California Institution for Women, June 1: Sometime between 6:30 and 7 p.m., several vehicles simultaneously arrived and parked along the side of the road running parallel to the eastern face of the prison and recreational yard. Shortly thereafter, at least 50 people appeared in the road, making a lot of noise. Prisoners migrated to the edge of the field. Some time passed before we were able to collectively process what turned out to be an unexpected display of compassion.
Immediately following our realization that these were some sort of activists choosing not to turn a blind eye to our plight, came the heart-breaking awareness that they were also probably the families of the women who recently died here. Little kids came carrying epitaph signs, with a different name for each of the women that passed last year. They carried other signs protesting the “Correctional Industry,” or with slogans like “CARE not CAGE.” The group loudly beat a drum as they marched to the nearest point of proximity to us. A woman with a megaphone prompted the two groups, convicts and civilians, to yell short phrases in unison such as: “It’s not suicide!” and “We want out alive!” They said many times that they’re fighting for us on the outside and that we have not been forgotten. Their sincere gestures meant a lot to us.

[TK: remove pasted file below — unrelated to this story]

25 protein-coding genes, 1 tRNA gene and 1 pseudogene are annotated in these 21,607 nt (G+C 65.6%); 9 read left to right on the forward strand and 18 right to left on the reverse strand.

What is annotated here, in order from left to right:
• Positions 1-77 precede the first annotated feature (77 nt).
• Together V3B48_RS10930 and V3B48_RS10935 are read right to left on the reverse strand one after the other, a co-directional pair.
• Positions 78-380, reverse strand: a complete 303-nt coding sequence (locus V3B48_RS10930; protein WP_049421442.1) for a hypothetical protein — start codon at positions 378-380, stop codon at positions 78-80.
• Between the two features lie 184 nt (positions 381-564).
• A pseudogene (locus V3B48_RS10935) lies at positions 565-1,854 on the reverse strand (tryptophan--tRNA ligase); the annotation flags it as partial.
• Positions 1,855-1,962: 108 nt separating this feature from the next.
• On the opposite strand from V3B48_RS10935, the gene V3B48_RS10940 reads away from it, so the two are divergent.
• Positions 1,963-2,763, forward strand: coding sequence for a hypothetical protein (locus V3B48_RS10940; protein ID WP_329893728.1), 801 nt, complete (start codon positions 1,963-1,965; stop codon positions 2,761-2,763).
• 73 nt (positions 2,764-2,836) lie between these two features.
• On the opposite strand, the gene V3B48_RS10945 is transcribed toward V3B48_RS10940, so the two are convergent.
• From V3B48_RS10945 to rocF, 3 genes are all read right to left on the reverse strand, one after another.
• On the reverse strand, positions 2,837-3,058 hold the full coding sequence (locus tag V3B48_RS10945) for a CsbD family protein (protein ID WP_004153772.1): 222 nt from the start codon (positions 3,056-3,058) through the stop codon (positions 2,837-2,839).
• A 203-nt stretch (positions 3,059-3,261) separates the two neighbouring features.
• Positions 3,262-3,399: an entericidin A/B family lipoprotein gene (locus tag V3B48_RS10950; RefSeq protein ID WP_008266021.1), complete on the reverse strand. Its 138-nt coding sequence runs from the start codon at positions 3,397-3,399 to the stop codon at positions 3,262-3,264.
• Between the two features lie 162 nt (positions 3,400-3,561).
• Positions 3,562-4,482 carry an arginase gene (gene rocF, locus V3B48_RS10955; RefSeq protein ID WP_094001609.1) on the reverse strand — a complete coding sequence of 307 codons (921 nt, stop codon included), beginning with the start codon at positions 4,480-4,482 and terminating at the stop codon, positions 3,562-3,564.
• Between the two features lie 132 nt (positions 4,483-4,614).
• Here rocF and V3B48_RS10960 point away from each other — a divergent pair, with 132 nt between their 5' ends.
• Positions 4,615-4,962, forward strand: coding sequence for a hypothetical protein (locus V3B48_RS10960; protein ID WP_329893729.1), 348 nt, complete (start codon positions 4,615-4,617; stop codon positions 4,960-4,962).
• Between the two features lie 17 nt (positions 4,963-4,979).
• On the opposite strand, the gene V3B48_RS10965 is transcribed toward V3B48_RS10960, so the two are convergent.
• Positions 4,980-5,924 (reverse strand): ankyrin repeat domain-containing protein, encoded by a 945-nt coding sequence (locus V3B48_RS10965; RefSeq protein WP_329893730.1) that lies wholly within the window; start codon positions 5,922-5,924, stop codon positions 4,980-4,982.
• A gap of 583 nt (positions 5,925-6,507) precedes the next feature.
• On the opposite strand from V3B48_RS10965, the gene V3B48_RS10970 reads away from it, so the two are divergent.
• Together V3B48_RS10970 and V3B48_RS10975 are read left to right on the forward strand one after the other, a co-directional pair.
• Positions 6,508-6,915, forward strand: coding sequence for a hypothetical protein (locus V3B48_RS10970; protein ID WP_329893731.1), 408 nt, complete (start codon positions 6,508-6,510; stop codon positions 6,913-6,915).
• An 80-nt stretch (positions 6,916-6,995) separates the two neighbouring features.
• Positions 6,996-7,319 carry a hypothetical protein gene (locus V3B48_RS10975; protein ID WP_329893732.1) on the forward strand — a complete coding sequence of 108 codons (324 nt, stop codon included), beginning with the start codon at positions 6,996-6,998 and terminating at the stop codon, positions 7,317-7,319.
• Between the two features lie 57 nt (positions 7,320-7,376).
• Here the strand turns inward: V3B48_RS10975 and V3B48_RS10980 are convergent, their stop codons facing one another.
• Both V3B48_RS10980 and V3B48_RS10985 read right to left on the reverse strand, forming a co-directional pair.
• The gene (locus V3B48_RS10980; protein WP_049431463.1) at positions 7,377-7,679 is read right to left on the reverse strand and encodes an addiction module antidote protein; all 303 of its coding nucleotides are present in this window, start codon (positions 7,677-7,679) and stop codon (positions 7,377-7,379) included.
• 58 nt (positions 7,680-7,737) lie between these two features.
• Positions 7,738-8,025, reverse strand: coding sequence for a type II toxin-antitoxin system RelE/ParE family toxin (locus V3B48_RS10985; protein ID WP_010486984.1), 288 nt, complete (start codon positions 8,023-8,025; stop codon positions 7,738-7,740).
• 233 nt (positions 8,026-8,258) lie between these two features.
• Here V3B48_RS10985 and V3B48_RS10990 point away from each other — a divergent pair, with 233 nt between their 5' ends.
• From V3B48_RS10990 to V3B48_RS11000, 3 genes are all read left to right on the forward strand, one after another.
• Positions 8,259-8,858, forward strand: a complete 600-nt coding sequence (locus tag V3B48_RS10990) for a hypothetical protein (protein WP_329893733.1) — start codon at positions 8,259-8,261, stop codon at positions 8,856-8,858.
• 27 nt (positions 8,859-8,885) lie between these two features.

The demonstration was peaceful but emotionally overwhelming; many people on both sides of the fence were crying. Generally, I try to ignore the injustices of a judicial system often controlled by inhumane government agendas because it all seems so far beyond my control. I assumed the rest of the world was ignoring me back.
I am relieved to know that this mass incarceration trend is being scrutinized by the public and that many people out there are advocating for change. Suddenly, the situational dilemma in which we live does not seem as hopeless.